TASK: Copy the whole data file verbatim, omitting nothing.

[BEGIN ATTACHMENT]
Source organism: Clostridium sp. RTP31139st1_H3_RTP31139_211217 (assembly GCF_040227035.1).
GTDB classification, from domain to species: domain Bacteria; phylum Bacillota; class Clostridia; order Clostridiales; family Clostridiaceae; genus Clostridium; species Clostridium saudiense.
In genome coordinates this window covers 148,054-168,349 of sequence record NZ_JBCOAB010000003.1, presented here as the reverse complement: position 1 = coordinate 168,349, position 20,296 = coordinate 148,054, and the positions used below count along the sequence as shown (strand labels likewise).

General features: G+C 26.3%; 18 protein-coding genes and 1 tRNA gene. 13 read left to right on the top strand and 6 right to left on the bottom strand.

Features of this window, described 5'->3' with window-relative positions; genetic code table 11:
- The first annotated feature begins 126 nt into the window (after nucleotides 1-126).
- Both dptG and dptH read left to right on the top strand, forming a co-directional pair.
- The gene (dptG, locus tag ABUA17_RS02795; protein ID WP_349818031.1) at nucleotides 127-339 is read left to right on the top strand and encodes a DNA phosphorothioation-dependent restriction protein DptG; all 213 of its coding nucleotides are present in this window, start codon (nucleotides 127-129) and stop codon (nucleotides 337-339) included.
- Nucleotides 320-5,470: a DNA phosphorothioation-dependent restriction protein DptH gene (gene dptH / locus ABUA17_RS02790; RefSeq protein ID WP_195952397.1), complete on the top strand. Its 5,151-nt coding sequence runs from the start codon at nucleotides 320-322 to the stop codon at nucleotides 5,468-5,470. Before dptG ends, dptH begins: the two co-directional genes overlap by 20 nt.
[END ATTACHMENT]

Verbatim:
Source organism: Clostridium sp. RTP31139st1_H3_RTP31139_211217 (assembly GCF_040227035.1).
GTDB classification, from domain to species: domain Bacteria; phylum Bacillota; class Clostridia; order Clostridiales; family Clostridiaceae; genus Clostridium; species Clostridium saudiense.
In genome coordinates this window covers 148,054-168,349 of sequence record NZ_JBCOAB010000003.1, presented here as the reverse complement: position 1 = coordinate 168,349, position 20,296 = coordinate 148,054, and the positions used below count along the sequence as shown (strand labels likewise).

General features: G+C 26.3%; 18 protein-coding genes and 1 tRNA gene. 13 read left to right on the top strand and 6 right to left on the bottom strand.

Features of this window, described 5'->3' with window-relative positions; genetic code table 11:
- The first annotated feature begins 126 nt into the window (after nucleotides 1-126).
- Both dptG and dptH read left to right on the top strand, forming a co-directional pair.
- The gene (dptG, locus tag ABUA17_RS02795; protein ID WP_349818031.1) at nucleotides 127-339 is read left to right on the top strand and encodes a DNA phosphorothioation-dependent restriction protein DptG; all 213 of its coding nucleotides are present in this window, start codon (nucleotides 127-129) and stop codon (nucleotides 337-339) included.
- Nucleotides 320-5,470: a DNA phosphorothioation-dependent restriction protein DptH gene (gene dptH / locus ABUA17_RS02790; RefSeq protein ID WP_195952397.1), complete on the top strand. Its 5,151-nt coding sequence runs from the start codon at nucleotides 320-322 to the stop codon at nucleotides 5,468-5,470. Before dptG ends, dptH begins: the two co-directional genes overlap by 20 nt.